Although the mortgage financing crisis is getting less play in the press, it is important to note that the fall out from the crisis is still causing financing issues for many people trying to purchase a home. Although you may have been told by your lender that you are "preapproved" to purchase, the type of property you are buying or the specific loan you are seeking, might cause you to be "unpreapproved" when the time comes to obtain the mortgage.The most sensitive areas are condos and jumbo loans.
Banks are increasingly recognizing the fact that a homeowner who spends money to improve the energy efficiency of their home ends up having extra money in their pocket at the end of the month - and this can help tip the balance in your favor of getting a higher mortgage amount with an Energy Efficient Mortgage!
Shopping for a mortgage is a bit like stepping into an ice cream parlor with chocolate chip on your mind only to be confronted with a chalk board display of exotic flavors hitting you in the face! Suddenly you have to make a decision that isn't so easy. You agonize and indecision sets in. Same goes in choosing a mortgage. How do you decide which one you want? Try starting with these parameters:
The Big 4: Rate, Term, Points, Closing Costs
Rate: There are actually two to consider: The rate that is used to calculate your monthly payment- this is the rate that you see advertised- and the annual percentage rate (APR) which is the total interest rate you will actually pay. This rate includes both the interest rate involved in calculating your monthly payment, and the interest paid as points at the origination of the loan.
Term: The length of the mortgage, or the number of years the mortgage will run, the term, is usually 15 or 30 years. The length of the term will greatly affect your monthly cost - shorter terms = higher monthly costs.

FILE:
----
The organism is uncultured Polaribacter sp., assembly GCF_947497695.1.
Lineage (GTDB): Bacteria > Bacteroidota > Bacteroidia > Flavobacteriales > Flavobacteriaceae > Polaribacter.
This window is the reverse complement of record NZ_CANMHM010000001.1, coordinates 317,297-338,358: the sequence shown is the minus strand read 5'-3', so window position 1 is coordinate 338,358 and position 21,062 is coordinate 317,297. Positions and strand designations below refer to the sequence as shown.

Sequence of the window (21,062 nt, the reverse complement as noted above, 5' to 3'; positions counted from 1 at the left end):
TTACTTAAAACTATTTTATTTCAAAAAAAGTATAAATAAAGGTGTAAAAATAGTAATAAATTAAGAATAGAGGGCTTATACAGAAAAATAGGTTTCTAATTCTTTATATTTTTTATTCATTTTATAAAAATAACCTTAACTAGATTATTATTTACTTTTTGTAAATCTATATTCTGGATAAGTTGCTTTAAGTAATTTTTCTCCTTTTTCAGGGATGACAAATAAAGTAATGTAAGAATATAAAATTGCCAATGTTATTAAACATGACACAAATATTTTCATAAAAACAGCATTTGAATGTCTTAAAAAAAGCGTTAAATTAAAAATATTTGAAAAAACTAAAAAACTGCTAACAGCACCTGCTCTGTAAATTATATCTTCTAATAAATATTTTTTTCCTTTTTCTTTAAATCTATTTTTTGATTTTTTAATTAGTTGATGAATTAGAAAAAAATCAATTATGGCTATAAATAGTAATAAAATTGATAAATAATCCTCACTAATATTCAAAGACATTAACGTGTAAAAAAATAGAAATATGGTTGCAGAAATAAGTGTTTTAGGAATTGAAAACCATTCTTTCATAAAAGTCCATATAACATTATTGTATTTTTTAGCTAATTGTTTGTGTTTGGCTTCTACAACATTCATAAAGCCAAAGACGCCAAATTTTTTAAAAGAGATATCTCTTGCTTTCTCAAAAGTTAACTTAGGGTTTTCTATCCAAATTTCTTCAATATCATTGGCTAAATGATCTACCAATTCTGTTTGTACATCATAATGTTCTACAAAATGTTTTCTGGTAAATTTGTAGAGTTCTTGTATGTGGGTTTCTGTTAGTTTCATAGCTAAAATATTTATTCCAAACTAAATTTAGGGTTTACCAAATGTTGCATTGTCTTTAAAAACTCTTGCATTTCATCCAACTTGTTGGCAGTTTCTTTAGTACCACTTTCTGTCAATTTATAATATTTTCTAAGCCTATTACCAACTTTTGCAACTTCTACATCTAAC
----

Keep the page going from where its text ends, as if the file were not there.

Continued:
Points: The amount of money you will need to pay the bank for a particular rate on a loan. It is the interest you are paying upfront to get a lower interest over the life of your loan. Some Buyers prefer not to pay points and work with a higher rate, ask your banker to do the calculations for you and make the comparison.
Closing Costs: The amount of money you will need to pay for the services involved in processing the loan varies from bank to bank. Be sure to ask for your estimate before committing .
There is no shortage of advice for 1st time buyers right now. A lot of the advice is informative, sometimes overwhelming and frankly never ending. Credit scores, bank rates, realtors, home inspectors, lead paint info, lenders, FHA financing, attorneys, blah, blah, blah.
So, how do you sift through this mountain of well-intended information and must-do checklists?
Why not start at the beginning?
Step one: What can you afford and are you qualified for the loan? Whether you're the sole purchaser or a couple thinking about Somerville real estate or an Arlington home, our first suggestion is for you to get a copy of your credit score. Banks are being more selective and have tightened their lending practices, so you need to look like a "good investment" to them. Some polishing and cleaning up of your credit might be necessary, so you can start that process immediately! Or if your credit looks good, you can proceed to look for a lender that best suits you.
Annual Credit Report.com will issue you one free report per year or you could purchase one for $15.95 from MyFico.com. Your FICO score is the "rating" that your individual credit history has earned you as a borrower. Banks are paying very close attention to this number when qualifying applicants for any mortgage.
In addition to your FICO score, be sure to do your home work on the $8,000 first time buyer tax credit before speaking to your lender.
Finding a lender (and we suggest speaking to several), and deciding on the type of loan that will be best for you and your future may take some time. It is best to sit down with a mortgage originator and start the application process before you are under the time line pressure of making an offer or feeling fearful of losing the property that is right for you.
Once you have your pre-approval letter in hand, you can match your approved loan amount to the prices of properties available in communities throughout the Boston area that are appropriate for you.
Sounds pretty easy?
Great, step one completed, see you in a few days with step two.
Here's some Additional Resources:
Service Providers ( Attorneys, Home Inspectors, Mortgage Originators, etc.)
Avenue 3 Quick Property Search (search all current listings, open houses and sold properties)